Opened 4 years ago

Closed 4 years ago

#29119 closed Uncategorized (invalid)

Request for discussion / maybe features

Reported by: Stephan Doliov Owned by: nobody
Component: contrib.auth Version: 2.0
Severity: Normal Keywords: auth, admin, last_login, is_superuser, is_staff
Cc: Triage Stage: Unreviewed
Has patch: no Needs documentation: no
Needs tests: no Patch needs improvement: no
Easy pickings: no UI/UX: no


I would like to do some retooling of the django.contrib.auth app, in particular the user model and its swapability. I hope to generate some discussion with this ticket, it would not, IMO, make sense to consider this a single feature request. Rather, if there is support for my thoughts, we can figure out how to break up the work to make it go.

My overall goals are:
Kill both the conception of is_superuser and is_staff as direct attributes of User
Kill the last_login as a stateless field in the default User model
Kill the username field (using email as primary identifer is fine for my purposes and I don't like towing around deadspace in the backing database)
To only associate information with an authenticated (or authenticable) user in a stateless way in which it is absolutely necessary
that would be
identifier (e.g. email)
and I see the convenience of is_active flag but not sure if it is necessary (it could be derived by no permissions be associated with a given user)

then a login history table could take place of the the last login field (or a more generic event table, where one of the events was a 'user_login'
is_staff and is_superuser should be up to the app builder to decide. maybe there are some default permissions that are the equivalent, but those are far more things that are like roles (or Groups in django speak) than a user attribute.


Face value, this is easy enough, I can create a swappable user model (following the pattern of AbstractBaseUser, AbstractUser and User) and have tinker with the last_login, is_superuser and username fields as desired.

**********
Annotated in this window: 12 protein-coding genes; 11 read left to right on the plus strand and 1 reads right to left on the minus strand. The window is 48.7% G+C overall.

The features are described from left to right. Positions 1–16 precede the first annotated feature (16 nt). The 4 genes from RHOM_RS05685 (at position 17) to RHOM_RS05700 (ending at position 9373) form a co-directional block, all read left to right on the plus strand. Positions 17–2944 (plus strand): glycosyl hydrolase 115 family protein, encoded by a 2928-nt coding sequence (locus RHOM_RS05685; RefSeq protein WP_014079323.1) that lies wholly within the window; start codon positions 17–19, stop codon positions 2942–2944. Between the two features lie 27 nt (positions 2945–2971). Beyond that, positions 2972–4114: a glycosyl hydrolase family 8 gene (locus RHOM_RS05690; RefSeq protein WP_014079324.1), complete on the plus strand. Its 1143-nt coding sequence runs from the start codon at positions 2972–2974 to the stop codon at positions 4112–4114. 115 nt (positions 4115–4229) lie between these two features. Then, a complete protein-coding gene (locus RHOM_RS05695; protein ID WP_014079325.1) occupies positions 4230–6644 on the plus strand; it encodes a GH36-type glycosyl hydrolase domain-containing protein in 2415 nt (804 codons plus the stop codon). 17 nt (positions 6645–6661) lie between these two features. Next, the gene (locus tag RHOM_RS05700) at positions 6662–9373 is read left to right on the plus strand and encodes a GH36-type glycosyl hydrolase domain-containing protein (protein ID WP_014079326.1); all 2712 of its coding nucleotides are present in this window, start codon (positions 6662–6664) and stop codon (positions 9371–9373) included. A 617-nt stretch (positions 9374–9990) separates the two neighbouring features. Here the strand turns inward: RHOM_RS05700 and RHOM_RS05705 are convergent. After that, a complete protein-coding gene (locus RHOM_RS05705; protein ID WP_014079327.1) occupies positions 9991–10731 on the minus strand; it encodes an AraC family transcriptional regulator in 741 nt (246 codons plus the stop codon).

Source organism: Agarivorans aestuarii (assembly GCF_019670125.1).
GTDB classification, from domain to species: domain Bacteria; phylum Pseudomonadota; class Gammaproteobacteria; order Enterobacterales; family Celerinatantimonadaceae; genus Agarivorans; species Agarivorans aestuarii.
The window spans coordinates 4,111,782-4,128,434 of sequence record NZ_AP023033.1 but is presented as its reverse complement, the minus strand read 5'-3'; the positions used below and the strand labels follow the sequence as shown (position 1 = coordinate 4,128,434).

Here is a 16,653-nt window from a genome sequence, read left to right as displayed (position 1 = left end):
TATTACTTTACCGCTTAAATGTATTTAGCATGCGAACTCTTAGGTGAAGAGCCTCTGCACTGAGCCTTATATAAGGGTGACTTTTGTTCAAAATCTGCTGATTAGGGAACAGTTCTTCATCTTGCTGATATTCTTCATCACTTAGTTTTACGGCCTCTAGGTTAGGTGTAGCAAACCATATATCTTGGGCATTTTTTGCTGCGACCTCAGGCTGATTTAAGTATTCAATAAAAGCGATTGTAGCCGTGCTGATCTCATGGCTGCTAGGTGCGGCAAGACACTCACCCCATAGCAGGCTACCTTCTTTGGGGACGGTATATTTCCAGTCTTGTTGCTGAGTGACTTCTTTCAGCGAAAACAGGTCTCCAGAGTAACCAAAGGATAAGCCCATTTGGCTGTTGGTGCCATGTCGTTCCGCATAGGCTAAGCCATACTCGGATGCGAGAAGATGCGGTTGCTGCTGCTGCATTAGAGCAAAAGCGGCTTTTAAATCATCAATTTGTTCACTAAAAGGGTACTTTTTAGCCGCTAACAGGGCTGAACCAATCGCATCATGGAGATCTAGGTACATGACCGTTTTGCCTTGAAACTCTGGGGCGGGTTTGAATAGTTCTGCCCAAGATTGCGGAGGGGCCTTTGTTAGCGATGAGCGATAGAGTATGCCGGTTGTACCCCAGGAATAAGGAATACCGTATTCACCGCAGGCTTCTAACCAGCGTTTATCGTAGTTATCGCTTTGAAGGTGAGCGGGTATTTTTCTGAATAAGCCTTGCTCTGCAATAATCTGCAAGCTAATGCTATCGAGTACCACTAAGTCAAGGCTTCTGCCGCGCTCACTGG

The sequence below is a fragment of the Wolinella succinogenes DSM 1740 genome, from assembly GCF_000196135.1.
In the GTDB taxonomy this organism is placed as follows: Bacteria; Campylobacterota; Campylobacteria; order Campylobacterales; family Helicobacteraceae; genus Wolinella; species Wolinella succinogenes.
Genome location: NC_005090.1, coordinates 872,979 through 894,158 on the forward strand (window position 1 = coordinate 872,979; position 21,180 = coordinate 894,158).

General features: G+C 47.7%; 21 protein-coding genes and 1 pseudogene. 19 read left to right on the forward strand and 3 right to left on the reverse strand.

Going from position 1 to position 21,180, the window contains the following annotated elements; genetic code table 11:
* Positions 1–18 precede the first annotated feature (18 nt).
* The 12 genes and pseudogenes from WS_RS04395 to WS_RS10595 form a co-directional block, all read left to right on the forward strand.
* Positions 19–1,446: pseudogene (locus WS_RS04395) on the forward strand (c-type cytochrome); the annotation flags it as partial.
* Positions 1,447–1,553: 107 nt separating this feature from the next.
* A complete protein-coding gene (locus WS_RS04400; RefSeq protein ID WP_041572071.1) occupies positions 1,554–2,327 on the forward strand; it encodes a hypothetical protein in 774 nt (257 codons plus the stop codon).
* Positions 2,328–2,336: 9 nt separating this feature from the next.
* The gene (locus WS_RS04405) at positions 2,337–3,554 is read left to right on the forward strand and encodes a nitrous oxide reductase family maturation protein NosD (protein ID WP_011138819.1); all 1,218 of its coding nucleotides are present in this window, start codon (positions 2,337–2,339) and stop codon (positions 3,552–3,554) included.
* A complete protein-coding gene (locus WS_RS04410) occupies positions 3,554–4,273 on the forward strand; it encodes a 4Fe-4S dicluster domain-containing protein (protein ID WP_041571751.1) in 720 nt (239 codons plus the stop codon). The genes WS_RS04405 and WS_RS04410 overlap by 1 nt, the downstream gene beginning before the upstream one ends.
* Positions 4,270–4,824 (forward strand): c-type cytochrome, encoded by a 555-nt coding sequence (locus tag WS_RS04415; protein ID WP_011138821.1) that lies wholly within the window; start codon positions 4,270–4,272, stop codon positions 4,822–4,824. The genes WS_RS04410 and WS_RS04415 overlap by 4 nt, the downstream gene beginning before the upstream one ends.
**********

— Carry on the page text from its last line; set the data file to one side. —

But seeing that auth and admin apps are somewhat tightly coupled, it also means I have to set the last_login, is_superuser, and last_login attributes as properties in my concrete user class (and add getters/setters as desired, or just return False or None respectively).

So I do that and then the rubber hits the road because of:

from django.apps import AppConfig
from django.core import checks
from django.db.models.signals import post_migrate
from django.utils.translation import gettext_lazy as _

from . import get_user_model
from .checks import check_models_permissions, check_user_model
from .management import create_permissions
from .signals import user_logged_in

class AuthConfig(AppConfig):
    name = 'auth'
    label = 'auth'
    verbose_name = _("Authentication and Authorization")

    def ready(self):
        if hasattr(get_user_model(), 'last_login'):
            from .models import update_last_login
            user_logged_in.connect(update_last_login, dispatch_uid='update_last_login')
        checks.register(check_user_model, checks.Tags.models)
        checks.register(check_models_permissions, checks.Tags.models)

and the update_last_login method is defined in auth.models as

def update_last_login(sender, user, **kwargs):
    A signal receiver which updates the last_login date for
    the user logging in.
    user.last_login =['last_login'])

This of course generates a failure because the last_login field no longer exists in my User Model (I prefer to keep track of the entire history of login events elsewhere, as my app has a need to be able to provide the audit trail of all logins by a user).

As best I understand it, I cannot just override the AuthConfig definition -- that is, I can wholesale copy the auth app into my app and then update the config, removing or modifying the offending line. But that seems ugly to me.

It seems to me that if User models are truly swappable, then I wouldn't have to carry the last_login field and I wouldn't have to worry about django.contrib.auth hardcoding it as if it always existed.

A first order fix for this would be to test if the current user model has a last_login model field and only issuing the save() call with the last_login attribute if it exists.

Is_staff and is_superuser are not beset by the same problem, it is just that they are coupled into the logic of admin.
that would be in:

As the auth and admin apps currently are (useful and robust for sure) I wouldn't want to undo this, but I am wondering if the very way in which Permissions are done in django should also be swappable?

Thanks for reading this long post, I look forward to some feedback.

Change History (1)

comment:1 Changed 4 years ago by Tim Graham

Resolution: invalid
Status: newclosed

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